Sometimes there are books that just don’t work for a reader, for one reason or another. Those books may get consigned to the dark shelves of Did-Not-Finish, or they may be quietly shifted to the To-Read shelves for a second chance later. In either case, these are the stories of those books abandoned and postponed . . .
To start with, a book I struggled so hard not to postpone is The Deep by Alma Katsu. A ghost story connecting the sinking of the Titanic and her similarly ill-fated sister ship, the Britannic, through two survivors who must deal with love, guilt, fear, and secrets, it’s a book that I absolutely must read. So, if that’s the case, why have I postpone it? Sadly, it all comes down to formatting. The review copy looks like a very pretty PDF, but trying to convert that into an EPUB reveals an iceberg of pre-press formatting ugliness lurking beneath the surface. I put way more effort into attempting to clean it up than I should have, but finally consigned myself to the fact that I’ll have to wait and pick up a finished copy like everybody else.
Another from the postponed shelf is Lady Hotspur by Tessa Gratton. This is a book I really wanted to read, and one I still very much want to read. A Shakespearean novel of betrayal and battlefields and destiny, complete with Lady Knights and female Princes? There’s so much here that intrigues me and excites me but, when I nabbed the ARC, I had no idea it was actually a sequel to The Queens of Innis Lear, and my literary OCD will not allow me to read this out of sequence. I did pick up the trade paperback of Queens, and will read my way back to Hotspur, it just won’t happen in time to count as a proper ARC review.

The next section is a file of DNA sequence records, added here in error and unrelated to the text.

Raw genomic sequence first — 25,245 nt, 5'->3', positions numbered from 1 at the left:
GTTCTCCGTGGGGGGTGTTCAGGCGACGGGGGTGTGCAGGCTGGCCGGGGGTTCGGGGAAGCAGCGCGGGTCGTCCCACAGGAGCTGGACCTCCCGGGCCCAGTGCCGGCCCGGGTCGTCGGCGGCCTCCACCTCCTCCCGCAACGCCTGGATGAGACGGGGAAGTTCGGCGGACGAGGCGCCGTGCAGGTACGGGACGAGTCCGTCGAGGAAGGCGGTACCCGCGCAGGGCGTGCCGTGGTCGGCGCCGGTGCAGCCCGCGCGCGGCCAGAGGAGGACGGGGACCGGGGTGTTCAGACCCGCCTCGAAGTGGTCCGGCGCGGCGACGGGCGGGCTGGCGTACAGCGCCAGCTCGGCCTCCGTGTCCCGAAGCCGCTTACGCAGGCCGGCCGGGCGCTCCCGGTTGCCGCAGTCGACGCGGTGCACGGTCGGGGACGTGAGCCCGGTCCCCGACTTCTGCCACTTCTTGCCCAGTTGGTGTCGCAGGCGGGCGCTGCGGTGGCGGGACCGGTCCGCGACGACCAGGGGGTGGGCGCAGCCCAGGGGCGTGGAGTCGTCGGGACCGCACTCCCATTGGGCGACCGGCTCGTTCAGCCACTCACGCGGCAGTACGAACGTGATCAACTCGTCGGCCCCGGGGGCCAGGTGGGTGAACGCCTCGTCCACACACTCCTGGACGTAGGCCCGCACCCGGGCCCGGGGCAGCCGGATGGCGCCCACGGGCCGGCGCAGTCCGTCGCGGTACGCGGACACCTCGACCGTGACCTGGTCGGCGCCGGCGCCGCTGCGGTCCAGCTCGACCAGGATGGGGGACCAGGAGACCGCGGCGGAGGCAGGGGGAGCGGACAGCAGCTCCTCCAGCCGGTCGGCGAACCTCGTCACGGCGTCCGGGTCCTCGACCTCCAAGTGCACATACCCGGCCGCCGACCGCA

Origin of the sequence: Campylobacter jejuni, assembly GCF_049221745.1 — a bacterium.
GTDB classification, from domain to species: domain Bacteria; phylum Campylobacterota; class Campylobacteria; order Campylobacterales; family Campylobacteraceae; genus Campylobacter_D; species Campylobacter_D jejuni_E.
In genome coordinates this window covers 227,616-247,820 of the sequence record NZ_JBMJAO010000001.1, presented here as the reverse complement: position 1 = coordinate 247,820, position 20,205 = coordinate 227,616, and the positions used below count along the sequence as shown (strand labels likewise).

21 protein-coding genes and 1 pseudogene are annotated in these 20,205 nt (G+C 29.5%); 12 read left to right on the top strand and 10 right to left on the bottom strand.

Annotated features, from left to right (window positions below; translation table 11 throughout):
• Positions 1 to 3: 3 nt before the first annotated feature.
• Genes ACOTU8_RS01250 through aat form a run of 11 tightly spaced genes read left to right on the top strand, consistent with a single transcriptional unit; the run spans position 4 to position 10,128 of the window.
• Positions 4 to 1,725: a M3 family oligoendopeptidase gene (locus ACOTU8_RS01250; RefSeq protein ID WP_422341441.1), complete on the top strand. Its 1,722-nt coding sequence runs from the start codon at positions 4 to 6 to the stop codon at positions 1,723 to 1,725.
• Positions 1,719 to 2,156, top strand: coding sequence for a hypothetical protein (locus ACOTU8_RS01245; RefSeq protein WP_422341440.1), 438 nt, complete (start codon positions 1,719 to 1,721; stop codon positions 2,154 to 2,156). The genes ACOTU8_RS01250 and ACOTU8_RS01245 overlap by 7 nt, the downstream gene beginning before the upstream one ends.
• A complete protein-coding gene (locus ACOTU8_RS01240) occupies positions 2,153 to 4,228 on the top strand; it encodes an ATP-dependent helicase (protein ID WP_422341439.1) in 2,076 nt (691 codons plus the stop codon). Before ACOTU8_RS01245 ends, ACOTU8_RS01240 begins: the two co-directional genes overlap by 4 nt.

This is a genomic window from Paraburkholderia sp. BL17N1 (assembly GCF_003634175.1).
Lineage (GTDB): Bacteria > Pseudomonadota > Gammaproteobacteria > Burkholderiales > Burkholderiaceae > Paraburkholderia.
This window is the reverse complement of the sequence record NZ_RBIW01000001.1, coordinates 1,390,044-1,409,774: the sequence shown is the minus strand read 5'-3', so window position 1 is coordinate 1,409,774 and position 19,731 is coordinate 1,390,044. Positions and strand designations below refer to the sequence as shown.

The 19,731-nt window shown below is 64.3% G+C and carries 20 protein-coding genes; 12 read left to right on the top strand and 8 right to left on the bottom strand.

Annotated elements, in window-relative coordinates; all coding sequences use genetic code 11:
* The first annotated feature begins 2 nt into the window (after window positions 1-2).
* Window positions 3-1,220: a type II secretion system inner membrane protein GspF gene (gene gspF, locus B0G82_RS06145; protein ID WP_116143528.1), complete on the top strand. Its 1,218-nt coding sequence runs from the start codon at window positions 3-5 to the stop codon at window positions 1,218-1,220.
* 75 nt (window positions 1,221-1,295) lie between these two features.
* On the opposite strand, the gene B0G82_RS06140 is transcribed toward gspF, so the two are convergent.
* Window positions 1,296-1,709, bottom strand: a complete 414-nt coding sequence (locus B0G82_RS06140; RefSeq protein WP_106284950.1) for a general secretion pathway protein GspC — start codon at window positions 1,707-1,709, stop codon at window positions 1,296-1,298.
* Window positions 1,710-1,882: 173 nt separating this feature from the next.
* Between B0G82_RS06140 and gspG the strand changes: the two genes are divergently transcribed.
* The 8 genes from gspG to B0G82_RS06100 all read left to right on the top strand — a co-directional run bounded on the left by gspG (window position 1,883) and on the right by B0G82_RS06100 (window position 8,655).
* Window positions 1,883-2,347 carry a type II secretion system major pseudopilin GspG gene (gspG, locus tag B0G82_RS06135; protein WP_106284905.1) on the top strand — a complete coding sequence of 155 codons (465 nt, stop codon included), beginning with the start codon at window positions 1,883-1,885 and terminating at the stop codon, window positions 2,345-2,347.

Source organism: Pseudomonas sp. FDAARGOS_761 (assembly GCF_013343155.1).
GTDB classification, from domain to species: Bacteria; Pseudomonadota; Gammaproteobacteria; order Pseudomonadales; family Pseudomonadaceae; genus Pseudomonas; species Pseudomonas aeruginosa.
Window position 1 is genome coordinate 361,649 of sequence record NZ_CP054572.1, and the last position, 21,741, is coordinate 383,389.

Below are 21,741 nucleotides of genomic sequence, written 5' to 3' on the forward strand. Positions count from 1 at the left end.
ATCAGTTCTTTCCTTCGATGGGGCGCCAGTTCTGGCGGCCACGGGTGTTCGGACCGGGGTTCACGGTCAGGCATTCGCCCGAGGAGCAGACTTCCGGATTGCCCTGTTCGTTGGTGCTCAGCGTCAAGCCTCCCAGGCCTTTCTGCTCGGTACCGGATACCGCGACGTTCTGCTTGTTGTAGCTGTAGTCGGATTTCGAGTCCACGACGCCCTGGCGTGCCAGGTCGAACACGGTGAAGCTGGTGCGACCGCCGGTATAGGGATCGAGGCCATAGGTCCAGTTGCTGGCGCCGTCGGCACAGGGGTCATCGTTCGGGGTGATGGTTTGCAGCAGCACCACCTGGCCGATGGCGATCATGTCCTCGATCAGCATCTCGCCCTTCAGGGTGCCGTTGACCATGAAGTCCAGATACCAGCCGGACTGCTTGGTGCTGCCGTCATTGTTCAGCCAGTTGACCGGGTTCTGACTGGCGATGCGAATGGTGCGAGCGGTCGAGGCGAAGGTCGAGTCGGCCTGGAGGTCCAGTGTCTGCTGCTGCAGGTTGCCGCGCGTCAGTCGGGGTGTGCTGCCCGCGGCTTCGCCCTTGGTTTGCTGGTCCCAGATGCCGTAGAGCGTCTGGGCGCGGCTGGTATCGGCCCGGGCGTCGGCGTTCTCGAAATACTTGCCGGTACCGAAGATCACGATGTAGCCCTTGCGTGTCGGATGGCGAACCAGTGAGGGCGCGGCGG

Next up is a collection I had high hopes for, and was excited to read, but ultimately chose to abandon. Behind the Sun, Above the Moon, edited by Taylor Barton, was blurbed as a “queer anthology inspired by magic and the cosmos” that celebrates non-binary characters. It sounded great, and I can appreciate that these are sci-fi and fantasy stories with (as opposed to being about) non-binary characters, but they just didn’t work for me. I read through the first four stories, and just couldn’t find one that made me want to keep reading.
Finally, that brings me to this weekend’s abandoned read, Sword of Fire by Katharine Kerr. I read several of the Deverry novels in my early fantasy days, and I enjoyed them for being so unique in the way they played with timelines, reincarnation, and the astral plane while incorporating high fantasy elements of elves, dragons, and magic. It’s been a long time since I last visited, so I was excited to give Sword a read, but it’s not what I remember. It reads like Deverry-light or Deverry-for- beginners, lacking everything that made it unique, and weighing far too heavily on the boring politics of class struggles and legal reform. I tried to stick with it, but I just wasn’t enjoying it, and even skimming to the halfway mark, I didn’t see anything to draw me in.